When you focus on sustainable living, it becomes essential to understand how long it will take for some of the materials inside your home to decompose.
Food waste, for instance, makes up roughly 40% of household waste. Organic waste can decompose safely inside a compost container in your backyard. You can even use it in your garden to protect plants and nourish the soil. Organic matters, such as tree leaves, will need up to a year to decompose, but they can also go in your compost bin.
Other materials need to be recycled, such as paper or recyclable plastic.
But there is no one-way solution when it comes to complex materials, such as metal. Metal has been one of the most commonly reused materials throughout history. Our ancestors frequently melted old or broken metal pieces to create something new. So, historically, we know that there is more to metal than meets the eyes. However, it can be tricky to figure out how to use metal sustainably when it comes to everyday life.
Buy second hand
Unlike paper or organic fibers, metal can be extremely sturdy and long-lasting. It’s not uncommon for archeologists to discover screws, nails, and metal jewelry dating back several centuries. In other words, with the right amount of care, some types of metal can last for centuries!
Therefore, it makes sense to consider your metal purchasing habits. Some metal items can be safely purchased second-hand, such as:
- Copper sets for cooking (The French say you make the best soup in old pots, and we can see where they’re coming from)
- Metal parts for classic cars
- Specialist screws and nails for unique building needs
Recycle what you don’t need
It’s a no-brainer: Metal doesn’t decompose like other materials. Smaller metal pieces, such as tin cans, will gradually turn to rust and flake away into the air. However, metal is not biodegradable. Microorganisms don’t consume metal particles, which is why some pieces may never degrade even after 500 years.
However, you can consider reaching out to a scrap metal recycling center that is dedicated to processing the material effectively. As mentioned, metal can be reused safely with the right smelting process. Therefore, the old metal toaster that doesn’t work anymore could find a new life once you bring it to a specialist place.
Remember: As metal doesn’t naturally decompose, it should not end up in landfills. The presence of metal could change the composition of the soil and the air, affecting the local wildlife.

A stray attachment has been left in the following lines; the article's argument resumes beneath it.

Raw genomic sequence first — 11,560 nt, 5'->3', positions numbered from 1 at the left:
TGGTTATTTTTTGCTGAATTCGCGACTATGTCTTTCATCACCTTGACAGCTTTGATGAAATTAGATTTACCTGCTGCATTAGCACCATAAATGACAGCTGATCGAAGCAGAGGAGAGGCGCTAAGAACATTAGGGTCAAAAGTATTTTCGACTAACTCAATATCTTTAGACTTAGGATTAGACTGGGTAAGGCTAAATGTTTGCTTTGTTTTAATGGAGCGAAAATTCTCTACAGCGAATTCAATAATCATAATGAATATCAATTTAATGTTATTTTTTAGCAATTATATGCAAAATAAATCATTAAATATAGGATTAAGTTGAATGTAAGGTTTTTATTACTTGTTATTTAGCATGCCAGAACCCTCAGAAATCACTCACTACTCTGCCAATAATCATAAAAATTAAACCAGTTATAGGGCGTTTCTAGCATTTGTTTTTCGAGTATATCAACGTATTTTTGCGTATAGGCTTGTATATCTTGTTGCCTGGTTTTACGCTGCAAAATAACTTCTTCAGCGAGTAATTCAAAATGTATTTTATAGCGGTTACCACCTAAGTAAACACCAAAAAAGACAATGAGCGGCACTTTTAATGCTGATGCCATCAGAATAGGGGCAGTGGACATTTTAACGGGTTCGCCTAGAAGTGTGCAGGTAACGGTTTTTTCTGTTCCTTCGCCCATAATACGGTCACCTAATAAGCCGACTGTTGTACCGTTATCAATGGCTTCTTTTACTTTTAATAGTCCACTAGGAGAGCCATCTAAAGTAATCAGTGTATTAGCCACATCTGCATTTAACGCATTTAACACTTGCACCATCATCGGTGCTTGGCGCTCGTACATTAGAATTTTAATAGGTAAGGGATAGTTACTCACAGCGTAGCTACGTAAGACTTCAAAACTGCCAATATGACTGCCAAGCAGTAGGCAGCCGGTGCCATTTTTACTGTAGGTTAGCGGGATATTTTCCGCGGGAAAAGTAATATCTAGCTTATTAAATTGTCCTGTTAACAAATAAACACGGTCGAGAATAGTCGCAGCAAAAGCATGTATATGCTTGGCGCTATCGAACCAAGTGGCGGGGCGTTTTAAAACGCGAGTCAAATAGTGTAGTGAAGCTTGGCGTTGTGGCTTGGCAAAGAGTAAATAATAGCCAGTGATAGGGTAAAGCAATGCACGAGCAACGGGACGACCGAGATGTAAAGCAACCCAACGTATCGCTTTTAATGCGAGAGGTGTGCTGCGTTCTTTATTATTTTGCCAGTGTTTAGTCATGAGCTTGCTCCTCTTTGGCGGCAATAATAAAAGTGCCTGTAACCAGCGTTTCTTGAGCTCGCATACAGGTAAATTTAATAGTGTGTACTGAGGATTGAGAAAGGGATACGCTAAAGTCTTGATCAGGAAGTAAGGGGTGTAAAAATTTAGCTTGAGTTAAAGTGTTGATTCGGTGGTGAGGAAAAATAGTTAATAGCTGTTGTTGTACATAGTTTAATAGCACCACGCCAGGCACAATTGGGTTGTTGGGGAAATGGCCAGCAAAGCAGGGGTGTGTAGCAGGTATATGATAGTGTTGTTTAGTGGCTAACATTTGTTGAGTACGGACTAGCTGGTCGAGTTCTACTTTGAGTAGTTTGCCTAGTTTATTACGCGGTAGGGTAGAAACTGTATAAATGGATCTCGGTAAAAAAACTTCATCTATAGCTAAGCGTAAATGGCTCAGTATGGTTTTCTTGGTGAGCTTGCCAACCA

Upcycle what you can
There is more life in metal than what meets the eye. Upcycling enables you to inject new life into an object that is too old, damaged, or outdated to fulfill its original functions. Upcycling requires experienced DIY skills as you will need to transform the item into something new and unexpected. Needless to say, it is a favorite for creative DIY enthusiasts!
Metal upcycling projects typically include cutting, smelting, and cleaning old metal pieces. It’s important to understand that you will need specialist tools to upcycle former metal items. However, the possibilities are endless when you know what you are doing. Take of look at some of these beautiful creations by sustainable artists. From transforming an old radiator into a chair or creating musical instruments from decommissioned guns, there are plenty of elegant, stylish, and imaginative solutions.
Learn to care for your metal units
Metal objects are susceptible to rust formation. Most households tend to get rid of rusted metal because they are concerned about health risks. Rust can stain the skin; however, touching rust is not associated with any health hazard. Tetanus, which is commonly associated with rust, is not caused by the presence of rust. Tetanus is an infection that can find its way to your system through broken skin. A scratch from a rusty nail, for instance, will not cause Tetanus. Yet, the bacteria can be found close to rusty items.
Nevertheless, you can keep your metal items for longer with the right amount of care. Rust tends to develop in the presence of moisture and heat. Store your metal items in a well-ventilated environment and at a stable temperature. Ideally, metals should be kept away from materials that can give acidic vapors, such as wood. You might also find it useful to learn from experienced metalworkers how to care for different metals. Exterior metals, such as your garden gate or decorative features, should be frequently treated with lacquer, beeswax, or paint. Moving metal parts need to be lubricated with a specialist product to prevent rust and maintain functions. Finally, avoid chemical products that could be corrosive to the material.
Are you ready to make metal a part of your sustainable household? Metal requires the right amount of care, whether you wish to maintain it, dispose of it, or even transform it into something new.
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